The science of understanding and analysing
business financial statements starts here.  And,
we've made it easy.

Just as a physician would not rely on any one test to
diagnose a patient, it is important for the credit
analyst to understand that there is no "one test"
that will achieve the goal of fully understanding the
financial health of a business.

For example, some industries, such as electric and
water utility companies, will often have most of their
money invested in "plant, property and equipment",
with large sums of money financing these projects in
the form of "long term debt".

While a wholesaler or retailer will have fewer dollars
invested in fixtures and more money in inventory -
with a great percentage of the money owed as short
term liabilities owed to vendors in the form of
accounts payable.

Other businesses, such as contractors, architects,
design firms and other professional service
organizations will have few dollars in either fixed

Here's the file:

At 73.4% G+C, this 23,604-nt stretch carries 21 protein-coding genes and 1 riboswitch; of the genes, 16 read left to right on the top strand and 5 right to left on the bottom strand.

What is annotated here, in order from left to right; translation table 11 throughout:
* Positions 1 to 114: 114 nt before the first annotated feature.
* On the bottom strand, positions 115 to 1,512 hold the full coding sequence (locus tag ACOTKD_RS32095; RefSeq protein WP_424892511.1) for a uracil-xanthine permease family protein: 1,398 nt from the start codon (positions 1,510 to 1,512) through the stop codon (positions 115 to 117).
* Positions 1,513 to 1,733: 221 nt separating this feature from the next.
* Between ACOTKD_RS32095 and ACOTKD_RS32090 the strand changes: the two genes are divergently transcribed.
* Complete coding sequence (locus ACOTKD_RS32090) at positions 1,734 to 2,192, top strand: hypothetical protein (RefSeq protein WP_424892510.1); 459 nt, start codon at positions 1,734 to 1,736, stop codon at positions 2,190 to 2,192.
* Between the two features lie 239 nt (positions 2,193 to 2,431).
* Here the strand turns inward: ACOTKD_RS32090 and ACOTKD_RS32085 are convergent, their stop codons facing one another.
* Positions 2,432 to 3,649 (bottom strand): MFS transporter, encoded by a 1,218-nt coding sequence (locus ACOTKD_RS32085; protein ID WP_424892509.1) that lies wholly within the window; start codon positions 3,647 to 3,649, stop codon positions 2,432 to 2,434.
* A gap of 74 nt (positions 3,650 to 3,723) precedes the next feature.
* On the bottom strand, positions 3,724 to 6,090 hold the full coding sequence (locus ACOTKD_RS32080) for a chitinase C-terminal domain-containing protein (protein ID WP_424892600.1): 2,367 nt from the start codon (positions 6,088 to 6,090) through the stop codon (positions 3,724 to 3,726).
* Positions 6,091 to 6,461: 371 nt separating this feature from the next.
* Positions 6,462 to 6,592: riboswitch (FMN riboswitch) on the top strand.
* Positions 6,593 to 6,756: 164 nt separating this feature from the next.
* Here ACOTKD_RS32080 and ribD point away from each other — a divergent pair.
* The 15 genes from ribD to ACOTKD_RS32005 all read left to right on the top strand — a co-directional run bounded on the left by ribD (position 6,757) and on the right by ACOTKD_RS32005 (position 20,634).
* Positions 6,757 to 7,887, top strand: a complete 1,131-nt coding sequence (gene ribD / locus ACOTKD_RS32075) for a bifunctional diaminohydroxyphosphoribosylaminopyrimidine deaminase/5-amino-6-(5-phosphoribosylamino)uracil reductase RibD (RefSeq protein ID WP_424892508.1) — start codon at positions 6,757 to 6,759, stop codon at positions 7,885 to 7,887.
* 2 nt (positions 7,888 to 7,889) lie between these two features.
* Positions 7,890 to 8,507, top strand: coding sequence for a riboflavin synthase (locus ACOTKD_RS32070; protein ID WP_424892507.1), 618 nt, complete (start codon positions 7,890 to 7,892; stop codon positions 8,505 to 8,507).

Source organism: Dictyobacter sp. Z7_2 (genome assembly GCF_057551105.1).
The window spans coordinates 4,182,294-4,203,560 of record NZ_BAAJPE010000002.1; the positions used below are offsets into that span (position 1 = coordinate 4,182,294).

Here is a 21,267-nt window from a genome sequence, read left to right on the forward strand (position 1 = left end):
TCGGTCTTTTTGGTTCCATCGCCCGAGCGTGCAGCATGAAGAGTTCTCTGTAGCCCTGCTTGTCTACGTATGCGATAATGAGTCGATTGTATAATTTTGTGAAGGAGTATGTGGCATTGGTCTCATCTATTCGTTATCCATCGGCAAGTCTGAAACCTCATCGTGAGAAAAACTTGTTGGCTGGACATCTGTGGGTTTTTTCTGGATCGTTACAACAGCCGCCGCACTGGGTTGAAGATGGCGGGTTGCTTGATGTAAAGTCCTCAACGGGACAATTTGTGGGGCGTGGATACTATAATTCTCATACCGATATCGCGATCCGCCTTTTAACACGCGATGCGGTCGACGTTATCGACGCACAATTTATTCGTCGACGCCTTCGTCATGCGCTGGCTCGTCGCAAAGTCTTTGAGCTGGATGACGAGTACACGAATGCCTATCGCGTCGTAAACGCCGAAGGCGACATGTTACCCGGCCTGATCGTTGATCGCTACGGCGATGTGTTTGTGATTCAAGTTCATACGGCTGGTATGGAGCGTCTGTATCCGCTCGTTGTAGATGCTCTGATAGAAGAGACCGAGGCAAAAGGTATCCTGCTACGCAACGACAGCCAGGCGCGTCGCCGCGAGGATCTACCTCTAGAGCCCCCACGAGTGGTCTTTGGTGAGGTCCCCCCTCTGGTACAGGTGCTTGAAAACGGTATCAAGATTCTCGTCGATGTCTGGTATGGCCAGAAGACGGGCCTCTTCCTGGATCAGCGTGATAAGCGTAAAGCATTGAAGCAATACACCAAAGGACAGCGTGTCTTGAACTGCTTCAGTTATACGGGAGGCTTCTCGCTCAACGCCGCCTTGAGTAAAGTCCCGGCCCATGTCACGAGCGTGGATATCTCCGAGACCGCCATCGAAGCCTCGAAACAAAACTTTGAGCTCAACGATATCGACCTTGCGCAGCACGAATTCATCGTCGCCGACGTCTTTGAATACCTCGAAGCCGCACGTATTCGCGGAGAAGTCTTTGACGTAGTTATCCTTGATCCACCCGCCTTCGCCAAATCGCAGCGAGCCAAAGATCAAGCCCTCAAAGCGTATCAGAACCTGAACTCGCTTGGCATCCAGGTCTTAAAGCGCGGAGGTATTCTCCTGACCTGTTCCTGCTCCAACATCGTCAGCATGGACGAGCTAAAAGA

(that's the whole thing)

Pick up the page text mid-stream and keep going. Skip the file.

assets or inventory; their primary business is
providing a service.  So, there is generally little
needed in the way of an inventory of goods or
elaborate fixtures needed.
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So, please bear in mind these two important points:

(1)  Financial analysis of businesses should be
compared to other businesses within their "peer

It would be unfair to compare a railroad, with it's
need for a brokerage firm, that
provides financial services.

(2)  Trend analysis is important in trying to see into
the future.  As investment firms often warn, "past
performance is no guarantee of future results".  
But, as a financial analyst, you will often detect
certain trends when you examine the financial
statements of a business over a period of years.  
This is why it is important to review more than just
one year's financial statement.  Do the math...and
compare results in each year...and try to determine
a trend.
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Financial Analysis
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